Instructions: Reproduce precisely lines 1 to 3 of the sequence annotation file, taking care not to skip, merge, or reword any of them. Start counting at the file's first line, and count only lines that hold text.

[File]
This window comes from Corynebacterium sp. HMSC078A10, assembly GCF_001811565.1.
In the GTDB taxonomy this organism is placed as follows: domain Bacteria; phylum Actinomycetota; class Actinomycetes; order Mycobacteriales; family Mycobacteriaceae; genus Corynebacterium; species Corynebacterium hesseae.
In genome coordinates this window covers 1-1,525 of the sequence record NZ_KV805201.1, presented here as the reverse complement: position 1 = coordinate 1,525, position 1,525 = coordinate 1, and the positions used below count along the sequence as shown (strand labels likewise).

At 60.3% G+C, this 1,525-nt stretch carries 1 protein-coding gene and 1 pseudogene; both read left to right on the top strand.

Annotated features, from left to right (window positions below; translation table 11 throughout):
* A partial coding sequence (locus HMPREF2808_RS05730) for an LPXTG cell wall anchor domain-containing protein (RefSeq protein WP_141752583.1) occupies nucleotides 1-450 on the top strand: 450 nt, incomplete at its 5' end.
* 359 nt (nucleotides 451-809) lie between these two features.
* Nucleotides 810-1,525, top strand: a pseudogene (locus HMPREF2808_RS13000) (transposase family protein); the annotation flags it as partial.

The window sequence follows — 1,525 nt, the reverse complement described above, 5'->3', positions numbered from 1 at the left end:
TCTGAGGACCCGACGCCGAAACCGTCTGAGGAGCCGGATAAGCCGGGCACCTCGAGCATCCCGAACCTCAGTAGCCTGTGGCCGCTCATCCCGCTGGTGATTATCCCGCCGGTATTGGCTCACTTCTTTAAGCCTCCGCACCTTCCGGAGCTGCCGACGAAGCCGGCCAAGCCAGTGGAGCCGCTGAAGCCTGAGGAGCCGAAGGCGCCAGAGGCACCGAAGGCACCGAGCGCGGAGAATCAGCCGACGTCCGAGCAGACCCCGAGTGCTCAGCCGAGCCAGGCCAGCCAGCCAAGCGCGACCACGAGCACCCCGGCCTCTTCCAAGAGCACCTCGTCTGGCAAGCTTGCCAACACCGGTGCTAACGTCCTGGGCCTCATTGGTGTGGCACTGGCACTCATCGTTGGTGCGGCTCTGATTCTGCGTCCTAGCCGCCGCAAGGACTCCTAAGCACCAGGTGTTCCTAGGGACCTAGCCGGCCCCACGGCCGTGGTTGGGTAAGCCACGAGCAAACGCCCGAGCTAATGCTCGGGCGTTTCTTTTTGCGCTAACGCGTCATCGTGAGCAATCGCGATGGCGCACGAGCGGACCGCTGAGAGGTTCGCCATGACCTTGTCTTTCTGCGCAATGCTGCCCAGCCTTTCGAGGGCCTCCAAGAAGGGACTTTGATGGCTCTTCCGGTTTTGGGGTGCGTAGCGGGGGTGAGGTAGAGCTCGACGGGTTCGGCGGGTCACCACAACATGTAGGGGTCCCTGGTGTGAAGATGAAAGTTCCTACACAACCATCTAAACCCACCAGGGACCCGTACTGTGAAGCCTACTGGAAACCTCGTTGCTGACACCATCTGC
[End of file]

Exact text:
This window comes from Corynebacterium sp. HMSC078A10, assembly GCF_001811565.1.
In the GTDB taxonomy this organism is placed as follows: domain Bacteria; phylum Actinomycetota; class Actinomycetes; order Mycobacteriales; family Mycobacteriaceae; genus Corynebacterium; species Corynebacterium hesseae.
In genome coordinates this window covers 1-1,525 of the sequence record NZ_KV805201.1, presented here as the reverse complement: position 1 = coordinate 1,525, position 1,525 = coordinate 1, and the positions used below count along the sequence as shown (strand labels likewise).